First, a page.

Understanding How the Probate Proceeding Works

A probate proceeding refers to estate settlement procedures. The average length of time required to settle an estate depends on several factors. Probate can be settled quickly when decedents engage in estate planning strategies and execute a last will and testament. Estates of individuals who die without a Will require additional time because extra steps are necessary.

Although the probate proceeding varies, all estates must be settled according to state probate laws. Every estate must have an estate administrator who is either appointed within the decedent’s last Will or confirmed through the court.

Probate executors can be anyone aged 18 or over, as long as they have never been convicted of a felony. It is best to designate an estate administrator who is good with finances and able to make important decisions while working under pressure.

Estate administrators are responsible for a wide range of duties. The first duty involves opening a case by submitting the last Will to probate court. When a person dies without a Will in place, the estate executor submits the decedent’s death certificate. Some states prohibit individuals from performing estate management duties until confirmed through the court. Those who are unsure of the process should seek counsel from a lawyer.

The second phase of probate proceedings involves confirmation of the estate administrator. Many states require Administrator’s to be bonded since they act as the estate fiduciary. Some states require estate executor’s to obtain court approval for all estate-related transactions, while others allow estate management to proceed without court interference.

Probate administrators often require assistance from a lawyer, but should strive to do the bulk of the work on their own to minimize expenses. However, when family disputes arise or if heirs contest the Will it is best to hire a lawyer to manage the estate. Oftentimes, probate attorneys can negotiate with disgruntled heirs to avoid the lengthy and expensive process of contesting a last Will.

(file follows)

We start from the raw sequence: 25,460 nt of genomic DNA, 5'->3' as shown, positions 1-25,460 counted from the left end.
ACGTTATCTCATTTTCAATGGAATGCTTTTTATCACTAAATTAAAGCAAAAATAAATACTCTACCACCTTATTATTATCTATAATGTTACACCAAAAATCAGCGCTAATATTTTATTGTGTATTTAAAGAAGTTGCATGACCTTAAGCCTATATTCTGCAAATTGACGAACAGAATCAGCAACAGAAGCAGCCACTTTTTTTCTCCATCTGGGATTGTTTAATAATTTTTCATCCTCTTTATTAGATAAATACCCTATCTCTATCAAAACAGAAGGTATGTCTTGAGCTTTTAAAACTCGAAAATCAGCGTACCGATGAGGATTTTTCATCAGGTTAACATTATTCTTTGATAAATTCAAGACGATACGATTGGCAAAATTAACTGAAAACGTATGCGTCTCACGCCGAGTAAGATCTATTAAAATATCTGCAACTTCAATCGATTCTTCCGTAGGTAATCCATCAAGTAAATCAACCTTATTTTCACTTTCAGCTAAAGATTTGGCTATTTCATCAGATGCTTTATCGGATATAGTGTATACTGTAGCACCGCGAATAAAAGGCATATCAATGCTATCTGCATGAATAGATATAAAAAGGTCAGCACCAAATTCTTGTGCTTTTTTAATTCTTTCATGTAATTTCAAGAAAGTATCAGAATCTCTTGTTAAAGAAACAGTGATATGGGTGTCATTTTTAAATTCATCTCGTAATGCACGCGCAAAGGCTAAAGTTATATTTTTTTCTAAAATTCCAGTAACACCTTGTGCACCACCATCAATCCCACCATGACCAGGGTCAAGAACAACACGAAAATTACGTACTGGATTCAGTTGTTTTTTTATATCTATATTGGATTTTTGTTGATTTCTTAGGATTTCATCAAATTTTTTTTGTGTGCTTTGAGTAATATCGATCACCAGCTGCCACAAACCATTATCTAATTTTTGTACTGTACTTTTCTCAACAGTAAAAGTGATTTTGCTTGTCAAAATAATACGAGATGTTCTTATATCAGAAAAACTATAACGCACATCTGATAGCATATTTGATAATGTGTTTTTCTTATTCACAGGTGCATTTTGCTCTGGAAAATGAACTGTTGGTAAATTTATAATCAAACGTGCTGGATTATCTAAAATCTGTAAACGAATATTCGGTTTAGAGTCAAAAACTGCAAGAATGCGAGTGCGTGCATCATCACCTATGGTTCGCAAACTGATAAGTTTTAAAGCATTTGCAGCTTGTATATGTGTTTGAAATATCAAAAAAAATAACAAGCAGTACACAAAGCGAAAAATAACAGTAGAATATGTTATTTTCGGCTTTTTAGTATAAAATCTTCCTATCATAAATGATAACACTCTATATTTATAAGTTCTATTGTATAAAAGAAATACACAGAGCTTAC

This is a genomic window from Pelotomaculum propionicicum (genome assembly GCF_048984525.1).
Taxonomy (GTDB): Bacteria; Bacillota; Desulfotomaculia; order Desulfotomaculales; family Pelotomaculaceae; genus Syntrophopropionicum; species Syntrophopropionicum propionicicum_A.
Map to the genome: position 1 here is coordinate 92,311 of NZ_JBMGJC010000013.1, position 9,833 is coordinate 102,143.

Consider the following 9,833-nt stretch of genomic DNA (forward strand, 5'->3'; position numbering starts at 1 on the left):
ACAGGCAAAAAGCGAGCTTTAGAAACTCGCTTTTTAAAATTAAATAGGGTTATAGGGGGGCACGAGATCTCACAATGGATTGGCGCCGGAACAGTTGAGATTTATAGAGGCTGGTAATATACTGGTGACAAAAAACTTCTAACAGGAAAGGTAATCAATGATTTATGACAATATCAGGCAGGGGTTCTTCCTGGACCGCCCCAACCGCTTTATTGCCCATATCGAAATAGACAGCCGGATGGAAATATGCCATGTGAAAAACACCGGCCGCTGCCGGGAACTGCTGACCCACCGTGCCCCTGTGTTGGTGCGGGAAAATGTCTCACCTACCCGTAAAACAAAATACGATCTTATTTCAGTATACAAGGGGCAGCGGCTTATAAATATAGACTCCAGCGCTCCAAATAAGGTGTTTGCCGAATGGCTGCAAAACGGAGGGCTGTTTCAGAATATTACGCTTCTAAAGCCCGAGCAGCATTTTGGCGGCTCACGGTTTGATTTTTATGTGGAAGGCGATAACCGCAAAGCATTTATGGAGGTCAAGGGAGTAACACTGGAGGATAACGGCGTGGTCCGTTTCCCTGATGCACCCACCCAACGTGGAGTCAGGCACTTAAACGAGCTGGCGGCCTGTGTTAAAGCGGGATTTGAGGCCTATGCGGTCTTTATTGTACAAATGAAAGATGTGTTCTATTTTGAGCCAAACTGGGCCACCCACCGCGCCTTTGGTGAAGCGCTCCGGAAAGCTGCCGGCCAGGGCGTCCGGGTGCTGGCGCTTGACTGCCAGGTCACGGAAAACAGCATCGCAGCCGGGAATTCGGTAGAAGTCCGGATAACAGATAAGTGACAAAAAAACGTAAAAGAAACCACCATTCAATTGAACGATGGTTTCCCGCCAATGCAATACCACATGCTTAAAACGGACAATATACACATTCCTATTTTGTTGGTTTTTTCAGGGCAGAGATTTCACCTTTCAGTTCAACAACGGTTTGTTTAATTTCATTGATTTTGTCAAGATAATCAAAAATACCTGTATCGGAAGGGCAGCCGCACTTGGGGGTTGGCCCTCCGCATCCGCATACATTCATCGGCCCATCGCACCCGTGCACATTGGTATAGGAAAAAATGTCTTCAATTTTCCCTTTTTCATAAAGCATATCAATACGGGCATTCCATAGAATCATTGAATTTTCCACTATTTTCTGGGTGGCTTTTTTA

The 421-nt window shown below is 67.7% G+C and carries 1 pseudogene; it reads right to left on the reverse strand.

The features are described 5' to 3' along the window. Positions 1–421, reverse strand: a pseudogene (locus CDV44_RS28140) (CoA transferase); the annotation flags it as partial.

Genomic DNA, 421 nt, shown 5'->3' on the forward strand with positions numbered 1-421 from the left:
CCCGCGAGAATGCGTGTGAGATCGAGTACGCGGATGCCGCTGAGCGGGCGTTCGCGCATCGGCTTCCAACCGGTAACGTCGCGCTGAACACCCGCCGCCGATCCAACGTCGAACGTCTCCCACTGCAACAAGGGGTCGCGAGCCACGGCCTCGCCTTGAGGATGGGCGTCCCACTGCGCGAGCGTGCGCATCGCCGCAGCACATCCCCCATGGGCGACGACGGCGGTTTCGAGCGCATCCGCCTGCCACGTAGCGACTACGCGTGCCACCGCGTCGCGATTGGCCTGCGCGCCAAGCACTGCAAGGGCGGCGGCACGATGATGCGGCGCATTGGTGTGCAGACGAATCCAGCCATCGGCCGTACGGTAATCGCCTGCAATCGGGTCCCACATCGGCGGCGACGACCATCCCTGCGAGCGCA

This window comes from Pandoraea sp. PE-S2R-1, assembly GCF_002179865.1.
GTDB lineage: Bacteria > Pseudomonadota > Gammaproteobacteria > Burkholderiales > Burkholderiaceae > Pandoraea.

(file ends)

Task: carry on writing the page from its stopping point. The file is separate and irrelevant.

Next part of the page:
Estate executors must open a bank account on behalf of the estate to document all income and expenses. Banks sometimes use the decedent’s current bank account, while others require the opening of a new account. Funds are usually frozen until the estate administrator provides Letters Testamentary which grant authority to manage the estate.

The third phase of probate involves securing property owned by the decedent. This can include real estate, automobiles, business assets, and personal belongings. Oftentimes, estate administrators are required to obtain property appraisals to determine the value of inheritance assets. When real estate is involved, Administrators must maintain mortgage payments, property taxes and insurance to ensure the property does not fall into foreclosure.

The fourth phase of probate proceedings involves contacting creditors. In some instances, the surviving spouse assumes the decedent’s debt. This is common when decedents own real estate or have secured loans for a business that transfers to the spouse. If no spouse exists, or if the spouse does not want to assume debts, the estate administrator is required to pay debts through the estate.

If the estate is incapable of paying off debts, the probate executor can attempt to reduce the outstanding balance or hire a lawyer to engage in debt settlement strategies. In some instances, the probate judge will order assets sold to pay creditor debts. This is common when decedents own real estate with a mortgage note.

The Internal Revenue Service requires estate administrators to file a final tax return on behalf of the decedent within nine months from the date of death. It is recommended to use the services of a tax accountant to prepare estate tax returns. If taxes are owed, the estate is responsible for remitting full payment with the return.

Distribution of inheritance property occurs after all debts and taxes are paid. Beneficiaries are required to sign a statement acknowledging receipt of gifts. Statements are presented to the judge, along with estate settlement documents. Once the probate judge approves documents, the estate is considered settled and estate administrators are relieved of duties.

Simon Volkov is a California real estate investor and probate liquidator. His website includes an all-inclusive article library focused on helping visitors understand requirements of the probate proceeding, along with strategies to avoid probate. Learn more about estate planning and how to protect inheritance assets by visiting www.SimonVolkov.com.

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